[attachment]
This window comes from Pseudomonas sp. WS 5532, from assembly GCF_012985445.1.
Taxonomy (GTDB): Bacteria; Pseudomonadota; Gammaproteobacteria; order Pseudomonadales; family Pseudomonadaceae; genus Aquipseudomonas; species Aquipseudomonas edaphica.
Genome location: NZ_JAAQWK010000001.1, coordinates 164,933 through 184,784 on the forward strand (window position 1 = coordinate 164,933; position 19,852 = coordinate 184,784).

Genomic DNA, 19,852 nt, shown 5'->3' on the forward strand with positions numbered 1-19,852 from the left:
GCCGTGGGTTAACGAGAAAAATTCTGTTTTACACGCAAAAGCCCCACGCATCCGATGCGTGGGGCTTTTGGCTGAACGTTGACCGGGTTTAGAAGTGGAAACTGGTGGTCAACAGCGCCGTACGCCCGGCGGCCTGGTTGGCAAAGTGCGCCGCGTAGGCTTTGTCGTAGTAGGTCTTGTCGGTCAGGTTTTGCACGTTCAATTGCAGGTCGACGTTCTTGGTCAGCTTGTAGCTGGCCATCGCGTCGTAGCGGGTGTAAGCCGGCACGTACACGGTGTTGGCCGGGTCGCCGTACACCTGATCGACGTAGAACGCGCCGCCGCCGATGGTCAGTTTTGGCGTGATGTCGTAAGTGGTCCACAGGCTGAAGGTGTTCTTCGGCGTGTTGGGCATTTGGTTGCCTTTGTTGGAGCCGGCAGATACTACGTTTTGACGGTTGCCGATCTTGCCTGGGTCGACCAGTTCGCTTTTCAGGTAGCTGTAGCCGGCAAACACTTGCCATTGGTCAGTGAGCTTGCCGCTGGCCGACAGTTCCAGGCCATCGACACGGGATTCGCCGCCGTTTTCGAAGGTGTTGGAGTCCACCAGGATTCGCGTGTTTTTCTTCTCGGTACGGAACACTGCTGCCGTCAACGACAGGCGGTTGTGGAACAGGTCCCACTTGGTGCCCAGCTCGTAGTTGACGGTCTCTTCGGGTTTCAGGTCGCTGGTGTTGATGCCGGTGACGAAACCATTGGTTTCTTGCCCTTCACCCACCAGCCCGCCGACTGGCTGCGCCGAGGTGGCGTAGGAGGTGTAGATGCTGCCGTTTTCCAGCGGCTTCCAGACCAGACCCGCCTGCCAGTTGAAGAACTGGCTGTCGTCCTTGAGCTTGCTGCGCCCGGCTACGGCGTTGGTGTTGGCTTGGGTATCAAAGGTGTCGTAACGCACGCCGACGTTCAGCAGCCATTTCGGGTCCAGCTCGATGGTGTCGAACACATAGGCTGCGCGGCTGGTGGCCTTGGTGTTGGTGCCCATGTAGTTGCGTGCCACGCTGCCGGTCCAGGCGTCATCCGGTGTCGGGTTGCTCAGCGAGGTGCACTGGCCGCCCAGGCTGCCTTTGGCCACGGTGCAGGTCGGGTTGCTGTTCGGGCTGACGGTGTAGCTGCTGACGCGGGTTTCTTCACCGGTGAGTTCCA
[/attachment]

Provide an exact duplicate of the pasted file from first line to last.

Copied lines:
This window comes from Pseudomonas sp. WS 5532, from assembly GCF_012985445.1.
Taxonomy (GTDB): Bacteria; Pseudomonadota; Gammaproteobacteria; order Pseudomonadales; family Pseudomonadaceae; genus Aquipseudomonas; species Aquipseudomonas edaphica.
Genome location: NZ_JAAQWK010000001.1, coordinates 164,933 through 184,784 on the forward strand (window position 1 = coordinate 164,933; position 19,852 = coordinate 184,784).

Genomic DNA, 19,852 nt, shown 5'->3' on the forward strand with positions numbered 1-19,852 from the left:
GCCGTGGGTTAACGAGAAAAATTCTGTTTTACACGCAAAAGCCCCACGCATCCGATGCGTGGGGCTTTTGGCTGAACGTTGACCGGGTTTAGAAGTGGAAACTGGTGGTCAACAGCGCCGTACGCCCGGCGGCCTGGTTGGCAAAGTGCGCCGCGTAGGCTTTGTCGTAGTAGGTCTTGTCGGTCAGGTTTTGCACGTTCAATTGCAGGTCGACGTTCTTGGTCAGCTTGTAGCTGGCCATCGCGTCGTAGCGGGTGTAAGCCGGCACGTACACGGTGTTGGCCGGGTCGCCGTACACCTGATCGACGTAGAACGCGCCGCCGCCGATGGTCAGTTTTGGCGTGATGTCGTAAGTGGTCCACAGGCTGAAGGTGTTCTTCGGCGTGTTGGGCATTTGGTTGCCTTTGTTGGAGCCGGCAGATACTACGTTTTGACGGTTGCCGATCTTGCCTGGGTCGACCAGTTCGCTTTTCAGGTAGCTGTAGCCGGCAAACACTTGCCATTGGTCAGTGAGCTTGCCGCTGGCCGACAGTTCCAGGCCATCGACACGGGATTCGCCGCCGTTTTCGAAGGTGTTGGAGTCCACCAGGATTCGCGTGTTTTTCTTCTCGGTACGGAACACTGCTGCCGTCAACGACAGGCGGTTGTGGAACAGGTCCCACTTGGTGCCCAGCTCGTAGTTGACGGTCTCTTCGGGTTTCAGGTCGCTGGTGTTGATGCCGGTGACGAAACCATTGGTTTCTTGCCCTTCACCCACCAGCCCGCCGACTGGCTGCGCCGAGGTGGCGTAGGAGGTGTAGATGCTGCCGTTTTCCAGCGGCTTCCAGACCAGACCCGCCTGCCAGTTGAAGAACTGGCTGTCGTCCTTGAGCTTGCTGCGCCCGGCTACGGCGTTGGTGTTGGCTTGGGTATCAAAGGTGTCGTAACGCACGCCGACGTTCAGCAGCCATTTCGGGTCCAGCTCGATGGTGTCGAACACATAGGCTGCGCGGCTGGTGGCCTTGGTGTTGGTGCCCATGTAGTTGCGTGCCACGCTGCCGGTCCAGGCGTCATCCGGTGTCGGGTTGCTCAGCGAGGTGCACTGGCCGCCCAGGCTGCCTTTGGCCACGGTGCAGGTCGGGTTGCTGTTCGGGCTGACGGTGTAGCTGCTGACGCGGGTTTCTTCACCGGTGAGTTCCA